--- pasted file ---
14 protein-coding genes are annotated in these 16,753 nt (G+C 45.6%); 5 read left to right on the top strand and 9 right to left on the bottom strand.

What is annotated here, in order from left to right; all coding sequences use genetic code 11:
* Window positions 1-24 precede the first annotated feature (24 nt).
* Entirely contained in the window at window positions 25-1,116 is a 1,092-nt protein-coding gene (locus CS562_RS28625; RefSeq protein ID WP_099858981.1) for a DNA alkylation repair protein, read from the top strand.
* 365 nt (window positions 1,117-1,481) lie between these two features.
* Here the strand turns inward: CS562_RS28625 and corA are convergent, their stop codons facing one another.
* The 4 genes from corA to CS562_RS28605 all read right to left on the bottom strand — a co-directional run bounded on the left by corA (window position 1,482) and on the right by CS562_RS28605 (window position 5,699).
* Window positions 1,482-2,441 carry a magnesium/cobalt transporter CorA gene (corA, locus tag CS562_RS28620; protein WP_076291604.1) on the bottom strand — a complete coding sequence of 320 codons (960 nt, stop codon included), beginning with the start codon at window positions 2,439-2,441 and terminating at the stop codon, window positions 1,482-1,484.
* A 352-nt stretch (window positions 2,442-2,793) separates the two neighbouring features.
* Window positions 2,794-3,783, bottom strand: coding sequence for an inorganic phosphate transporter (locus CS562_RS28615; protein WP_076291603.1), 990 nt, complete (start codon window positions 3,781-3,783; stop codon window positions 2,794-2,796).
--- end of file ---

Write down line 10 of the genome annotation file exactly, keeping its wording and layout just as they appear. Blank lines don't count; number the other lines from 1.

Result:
* Window positions 2,794-3,783, bottom strand: coding sequence for an inorganic phosphate transporter (locus CS562_RS28615; protein WP_076291603.1), 990 nt, complete (start codon window positions 3,781-3,783; stop codon window positions 2,794-2,796).